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The Gateway to Vermont

Take a stroll through history with a few postcards from the past. Special thanks go out to Mr. Joseph Doran and the Castleton Historical Society.

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   The Bomoseen Inn, now known by locals as "The Dog" served as a boarding house for people passing through the area. The falls at the outlet of Lake Bomoseen played a major role in providing power to the gristmill, saw and slate mills of Hydeville.
    Hydeville was named from Arunah & Pitt W. Hyde who were known for their business, political, and social leadership in the community. Railroad played a key role to the thriving area for tourism as well as shipping slate barges to distant markets.

   The horse track and grandstand was built in 1892 for $750.00 accomodating 1200 people.
It was one of the big
gest attractions of its time, wagers and spectators paid .35 cents admission. In 1893's Rutland Fair the Hydeville horses won more than all others combined.

 Camp O-Wan-Ya-Ka provided area youths with supervised summer fun for several decades in the mid-1900's. Currently it is a Vermont Fish & Game Conservation camp for boys & girls. The camps' original name means " vision."

   Built by local business men to board summer guests the Bomoseen Country Club, offers a great view. It can be found near Green Dump, which has been renamed to honor Edward Kehoe, a past town manager and VT Fish & Game commissioner.
    Area locals could once see eagles nested on top of Cedar Mtn. SLate quarry, some still refer to it as Echo Mtn. because it returned a natural echo. Venturing off the shoreline is a submerged barge which sank at its mooring.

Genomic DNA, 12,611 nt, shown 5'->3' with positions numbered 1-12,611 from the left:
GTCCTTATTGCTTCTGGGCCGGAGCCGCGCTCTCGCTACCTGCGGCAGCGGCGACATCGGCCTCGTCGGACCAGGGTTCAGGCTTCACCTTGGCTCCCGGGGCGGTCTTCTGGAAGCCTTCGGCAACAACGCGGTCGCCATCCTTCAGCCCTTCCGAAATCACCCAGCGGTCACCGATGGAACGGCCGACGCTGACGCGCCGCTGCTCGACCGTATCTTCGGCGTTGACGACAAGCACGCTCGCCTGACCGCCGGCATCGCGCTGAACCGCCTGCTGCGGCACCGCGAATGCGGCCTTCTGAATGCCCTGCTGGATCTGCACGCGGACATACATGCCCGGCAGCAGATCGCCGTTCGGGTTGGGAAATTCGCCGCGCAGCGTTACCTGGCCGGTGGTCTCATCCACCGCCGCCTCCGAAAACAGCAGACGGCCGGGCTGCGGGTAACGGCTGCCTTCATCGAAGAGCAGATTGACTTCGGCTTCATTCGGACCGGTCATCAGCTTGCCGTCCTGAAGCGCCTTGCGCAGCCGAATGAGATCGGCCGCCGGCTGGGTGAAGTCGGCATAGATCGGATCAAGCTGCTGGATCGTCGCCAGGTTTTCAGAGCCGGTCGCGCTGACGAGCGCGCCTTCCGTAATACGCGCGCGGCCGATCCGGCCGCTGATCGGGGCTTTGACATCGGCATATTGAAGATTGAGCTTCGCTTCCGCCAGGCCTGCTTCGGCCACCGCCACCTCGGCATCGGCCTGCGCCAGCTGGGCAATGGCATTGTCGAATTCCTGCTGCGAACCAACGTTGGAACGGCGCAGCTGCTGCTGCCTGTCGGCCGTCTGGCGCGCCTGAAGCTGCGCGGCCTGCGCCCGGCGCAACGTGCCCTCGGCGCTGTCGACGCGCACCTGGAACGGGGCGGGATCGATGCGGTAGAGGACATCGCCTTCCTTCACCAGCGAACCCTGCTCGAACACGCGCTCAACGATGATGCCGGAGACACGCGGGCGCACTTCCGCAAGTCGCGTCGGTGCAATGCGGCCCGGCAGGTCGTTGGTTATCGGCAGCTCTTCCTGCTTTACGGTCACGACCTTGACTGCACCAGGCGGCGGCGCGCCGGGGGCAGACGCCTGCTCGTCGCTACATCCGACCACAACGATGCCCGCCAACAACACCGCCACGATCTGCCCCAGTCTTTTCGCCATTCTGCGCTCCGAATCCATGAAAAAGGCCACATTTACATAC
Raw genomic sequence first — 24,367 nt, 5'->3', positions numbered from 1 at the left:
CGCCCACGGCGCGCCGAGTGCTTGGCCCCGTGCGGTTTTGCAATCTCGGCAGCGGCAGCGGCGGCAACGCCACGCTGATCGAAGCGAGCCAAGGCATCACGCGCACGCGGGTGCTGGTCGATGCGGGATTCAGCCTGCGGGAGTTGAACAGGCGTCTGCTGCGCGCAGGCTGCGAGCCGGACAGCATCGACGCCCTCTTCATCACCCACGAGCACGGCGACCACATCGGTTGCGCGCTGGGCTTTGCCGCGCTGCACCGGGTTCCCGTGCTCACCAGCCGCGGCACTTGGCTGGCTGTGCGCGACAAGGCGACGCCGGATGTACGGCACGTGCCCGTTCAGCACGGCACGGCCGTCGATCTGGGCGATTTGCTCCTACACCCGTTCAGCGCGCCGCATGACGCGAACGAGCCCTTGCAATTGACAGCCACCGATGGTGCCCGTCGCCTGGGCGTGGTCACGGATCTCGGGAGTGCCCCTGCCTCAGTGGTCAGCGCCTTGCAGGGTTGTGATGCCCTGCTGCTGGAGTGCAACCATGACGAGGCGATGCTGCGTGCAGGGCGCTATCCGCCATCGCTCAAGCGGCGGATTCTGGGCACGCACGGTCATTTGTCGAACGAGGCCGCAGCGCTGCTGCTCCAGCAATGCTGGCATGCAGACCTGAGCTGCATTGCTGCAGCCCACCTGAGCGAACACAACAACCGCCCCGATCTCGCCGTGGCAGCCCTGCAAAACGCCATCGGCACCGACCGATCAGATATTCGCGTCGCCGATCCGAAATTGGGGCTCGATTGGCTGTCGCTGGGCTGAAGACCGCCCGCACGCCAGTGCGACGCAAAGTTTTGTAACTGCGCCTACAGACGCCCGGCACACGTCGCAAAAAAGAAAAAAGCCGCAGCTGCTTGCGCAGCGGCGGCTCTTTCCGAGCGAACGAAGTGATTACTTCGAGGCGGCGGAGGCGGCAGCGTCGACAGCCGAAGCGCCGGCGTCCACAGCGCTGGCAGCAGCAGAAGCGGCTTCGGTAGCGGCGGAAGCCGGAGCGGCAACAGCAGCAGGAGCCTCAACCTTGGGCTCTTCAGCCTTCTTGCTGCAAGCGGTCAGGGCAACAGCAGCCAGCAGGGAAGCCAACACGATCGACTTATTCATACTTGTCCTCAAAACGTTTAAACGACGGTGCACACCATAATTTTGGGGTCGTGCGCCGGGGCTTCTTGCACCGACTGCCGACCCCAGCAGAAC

Lyman Johnson built the first wooden bridge to enable visitors to cross the north end of the lake (circa 1870). In 1962, a new bridge was dedicated to honor Jeremiah Grady, a town representative, found on a road called what else... Float Bridge Rd.

   In 1845, 160 acres were purchased by the town for overseeing the poor. At an annual cost of $542.48, the poor became an uprising problem. By not only costing $, they trampled potato plants near the beach. Eventually the beach became a bathing area, a barn was converted into a concession stand with 16 bathing stalls. Now called Crystal Beach it has become a recreation spot for many summer days.

   Rutland Railway Power & Light Company attracted county residents by the thousands to the Bomoseen Park. A trolley line brought a steady stream of visitors to enjoy the lake. Manicured grounds, badminton courts, water fountains, and an open dance pavilion were its main attractions.
    1500 people danced to White's ten-piece orchestra at Gibsons Crystal Ballroom, which opened for business in June of 1921. Later renamed the Casino in the late 1930's, it hosted big name entertainers like Duke Ellington, Count Basie and the Jimmy Dorsey orchestra.


 Only around for 16 yrs. the Arthur B. Cook Steamer was one of 3 steamers to carry passengers to the lake hotels from the Hydeville Depot. It also hauled slate barges from quarry operators on the lake.

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